What is your country doing well currently to support education?
The United States, along with the rest of the world, is going through an exciting adventure of transforming the learning process. I believe there are infrastructures, made possible by both the public and private sectors, that bring educators together to collaborate through educational communities beyond their districts, states, and nations to bring about change. It is these communities that provide the momentum and passion to bring a new and exciting educational experience to our youth. I am especially proud that in my region of northeast Indiana there are public and private initiatives that are enthusiastically supporting such educational endeavors as PBL and STEM.
What conditions must change in your country to better support education?
I believe that a culture must be built that embraces the lifelong learning process.
It must be recognized that a real education is an experience and a process, not the summative end that can only be measured by a limited test. We must find ways to address, promote, and assess communication, collaboration, critical thinking, and creativity.
What is the best opportunity for innovation in education?
I really believe that technology is giving us some great possibilities in education. When I think of such great educational innovators as Dewey and Piaget, I can’t help but believe how excited they would be to see the realities and future possibilities that technology has brought to their dreams, work and ideas. While there have always been great educational experiences, I believe that technology integrated with best practice provides amazing opportunities. Not only can we now give students voice and choice, but we can do it beyond our classroom walls and throughout the world.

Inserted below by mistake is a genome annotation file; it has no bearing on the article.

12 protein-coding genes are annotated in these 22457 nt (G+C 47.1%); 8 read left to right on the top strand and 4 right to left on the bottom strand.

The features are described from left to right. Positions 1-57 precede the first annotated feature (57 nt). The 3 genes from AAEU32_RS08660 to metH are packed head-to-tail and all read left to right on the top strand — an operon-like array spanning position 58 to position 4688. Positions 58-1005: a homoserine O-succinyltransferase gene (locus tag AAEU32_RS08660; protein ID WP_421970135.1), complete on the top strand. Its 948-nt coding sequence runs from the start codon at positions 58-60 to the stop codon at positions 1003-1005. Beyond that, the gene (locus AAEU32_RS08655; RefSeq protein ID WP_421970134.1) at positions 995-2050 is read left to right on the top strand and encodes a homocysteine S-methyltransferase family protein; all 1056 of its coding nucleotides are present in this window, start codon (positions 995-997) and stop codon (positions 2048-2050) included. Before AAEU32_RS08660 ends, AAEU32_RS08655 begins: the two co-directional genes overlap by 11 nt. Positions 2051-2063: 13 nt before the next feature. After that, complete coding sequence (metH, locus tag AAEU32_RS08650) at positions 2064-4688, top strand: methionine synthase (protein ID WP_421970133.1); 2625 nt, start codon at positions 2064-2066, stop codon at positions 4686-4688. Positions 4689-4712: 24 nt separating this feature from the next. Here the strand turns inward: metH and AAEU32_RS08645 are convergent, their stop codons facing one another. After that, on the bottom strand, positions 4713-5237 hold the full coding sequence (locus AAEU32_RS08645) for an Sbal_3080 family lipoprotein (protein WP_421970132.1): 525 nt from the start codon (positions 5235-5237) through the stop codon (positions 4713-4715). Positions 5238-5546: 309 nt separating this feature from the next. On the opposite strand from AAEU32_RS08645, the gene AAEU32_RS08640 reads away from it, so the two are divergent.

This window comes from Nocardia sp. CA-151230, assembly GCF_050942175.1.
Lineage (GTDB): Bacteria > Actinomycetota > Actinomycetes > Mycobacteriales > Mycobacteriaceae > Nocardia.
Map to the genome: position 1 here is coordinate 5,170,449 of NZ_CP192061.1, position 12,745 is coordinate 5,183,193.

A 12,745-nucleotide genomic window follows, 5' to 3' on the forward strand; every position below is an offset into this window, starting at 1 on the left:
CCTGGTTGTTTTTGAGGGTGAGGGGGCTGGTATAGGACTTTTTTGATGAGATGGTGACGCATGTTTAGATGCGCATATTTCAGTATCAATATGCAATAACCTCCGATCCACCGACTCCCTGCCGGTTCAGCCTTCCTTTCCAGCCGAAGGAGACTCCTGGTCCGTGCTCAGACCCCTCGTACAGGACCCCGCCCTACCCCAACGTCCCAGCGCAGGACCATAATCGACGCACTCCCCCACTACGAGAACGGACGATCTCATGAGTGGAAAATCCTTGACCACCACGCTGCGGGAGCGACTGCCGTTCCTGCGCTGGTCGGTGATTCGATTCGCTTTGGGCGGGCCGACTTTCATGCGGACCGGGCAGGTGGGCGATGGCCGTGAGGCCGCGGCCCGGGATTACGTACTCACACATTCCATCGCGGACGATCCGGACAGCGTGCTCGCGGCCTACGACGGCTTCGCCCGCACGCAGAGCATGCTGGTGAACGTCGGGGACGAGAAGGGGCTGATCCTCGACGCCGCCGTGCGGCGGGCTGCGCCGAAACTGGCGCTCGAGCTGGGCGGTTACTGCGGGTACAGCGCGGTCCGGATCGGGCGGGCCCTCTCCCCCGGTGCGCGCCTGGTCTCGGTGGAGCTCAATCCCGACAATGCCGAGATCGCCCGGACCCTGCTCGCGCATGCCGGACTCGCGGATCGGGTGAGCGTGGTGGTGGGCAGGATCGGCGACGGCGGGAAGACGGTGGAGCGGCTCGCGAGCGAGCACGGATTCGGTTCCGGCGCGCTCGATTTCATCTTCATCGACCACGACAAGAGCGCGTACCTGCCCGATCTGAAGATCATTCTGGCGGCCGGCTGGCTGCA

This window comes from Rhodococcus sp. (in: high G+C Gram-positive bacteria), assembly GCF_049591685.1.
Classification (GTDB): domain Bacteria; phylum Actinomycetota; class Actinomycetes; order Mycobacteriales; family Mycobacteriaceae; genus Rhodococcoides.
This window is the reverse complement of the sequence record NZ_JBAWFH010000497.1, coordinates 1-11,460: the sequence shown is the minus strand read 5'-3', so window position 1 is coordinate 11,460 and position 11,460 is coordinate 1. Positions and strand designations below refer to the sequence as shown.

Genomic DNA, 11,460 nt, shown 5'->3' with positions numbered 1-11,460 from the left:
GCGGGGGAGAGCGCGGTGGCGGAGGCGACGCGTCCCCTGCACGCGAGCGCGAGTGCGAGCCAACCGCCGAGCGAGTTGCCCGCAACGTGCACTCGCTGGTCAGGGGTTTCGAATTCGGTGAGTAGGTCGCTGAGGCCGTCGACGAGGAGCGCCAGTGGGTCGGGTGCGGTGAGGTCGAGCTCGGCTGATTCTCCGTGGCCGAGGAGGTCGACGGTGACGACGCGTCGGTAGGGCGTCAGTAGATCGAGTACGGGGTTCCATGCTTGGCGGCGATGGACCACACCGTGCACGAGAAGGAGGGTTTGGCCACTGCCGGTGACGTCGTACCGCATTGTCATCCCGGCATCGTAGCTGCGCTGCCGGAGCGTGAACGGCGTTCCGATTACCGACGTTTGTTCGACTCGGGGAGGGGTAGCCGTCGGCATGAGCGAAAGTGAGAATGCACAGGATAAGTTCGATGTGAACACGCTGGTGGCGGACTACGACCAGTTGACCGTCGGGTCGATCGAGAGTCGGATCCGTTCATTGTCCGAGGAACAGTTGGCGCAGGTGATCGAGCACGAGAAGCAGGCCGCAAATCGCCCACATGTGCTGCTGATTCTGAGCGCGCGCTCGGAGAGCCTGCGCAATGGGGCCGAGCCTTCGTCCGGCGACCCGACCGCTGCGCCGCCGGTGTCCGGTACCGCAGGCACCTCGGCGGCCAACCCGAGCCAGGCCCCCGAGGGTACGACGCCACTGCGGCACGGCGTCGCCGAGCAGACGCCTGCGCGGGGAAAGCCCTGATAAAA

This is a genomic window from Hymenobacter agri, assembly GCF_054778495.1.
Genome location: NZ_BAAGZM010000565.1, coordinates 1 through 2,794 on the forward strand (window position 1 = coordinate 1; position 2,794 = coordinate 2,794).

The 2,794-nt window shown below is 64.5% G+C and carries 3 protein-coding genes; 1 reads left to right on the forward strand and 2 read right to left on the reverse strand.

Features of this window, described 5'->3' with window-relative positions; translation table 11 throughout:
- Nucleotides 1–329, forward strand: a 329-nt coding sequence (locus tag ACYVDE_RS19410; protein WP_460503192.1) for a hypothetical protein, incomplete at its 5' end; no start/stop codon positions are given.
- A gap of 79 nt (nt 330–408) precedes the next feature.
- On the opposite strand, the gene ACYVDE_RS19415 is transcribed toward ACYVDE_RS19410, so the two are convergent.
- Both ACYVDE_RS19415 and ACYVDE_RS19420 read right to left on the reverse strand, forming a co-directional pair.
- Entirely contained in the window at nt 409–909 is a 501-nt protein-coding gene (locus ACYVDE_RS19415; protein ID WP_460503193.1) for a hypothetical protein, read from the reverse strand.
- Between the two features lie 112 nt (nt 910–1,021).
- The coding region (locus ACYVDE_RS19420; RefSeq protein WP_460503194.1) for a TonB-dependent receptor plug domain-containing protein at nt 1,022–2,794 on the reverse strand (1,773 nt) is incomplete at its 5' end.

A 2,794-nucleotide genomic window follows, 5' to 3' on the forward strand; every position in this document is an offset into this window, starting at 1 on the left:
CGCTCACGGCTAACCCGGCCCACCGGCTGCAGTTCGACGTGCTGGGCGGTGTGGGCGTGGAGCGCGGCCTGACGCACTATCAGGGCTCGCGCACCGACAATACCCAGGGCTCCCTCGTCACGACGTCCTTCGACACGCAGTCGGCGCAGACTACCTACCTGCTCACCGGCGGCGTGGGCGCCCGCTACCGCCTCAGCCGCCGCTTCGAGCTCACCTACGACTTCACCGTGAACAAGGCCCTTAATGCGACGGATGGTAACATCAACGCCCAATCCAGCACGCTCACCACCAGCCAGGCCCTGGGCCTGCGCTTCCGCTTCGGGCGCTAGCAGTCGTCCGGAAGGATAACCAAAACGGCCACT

What advice would you give a new teacher (or to anyone wanting to make a difference in education)?
I believe that sincerity, empathy, and passion are essential in making a difference. These elements, along with an understanding of best practice and servant leadership, will open the doors not just to student success, but also to mutual growth for all educators. Understand that the road will at times be difficult and remember these essential keys. Also, don’t forget to look for that sparkle in students’ eyes that indicates their engagement and excitement about learning.
What educational “trend” do you think is helping students? Is there a trend that is getting in the way of learning?
I think that as we walk the path to the Common Core (US standards currently being adopted) we will find that we will also be promoting a real and authentic learning experience. Programs such as PBL, through the promotion of 21st century skills, understanding and application of content, student voice, and authentic experiences and assessment will help students most in their learning. Sadly, the path of standardized tests based on rote memorization has been in the way and will hopefully become an extinct obstacle to real learning in the very near future.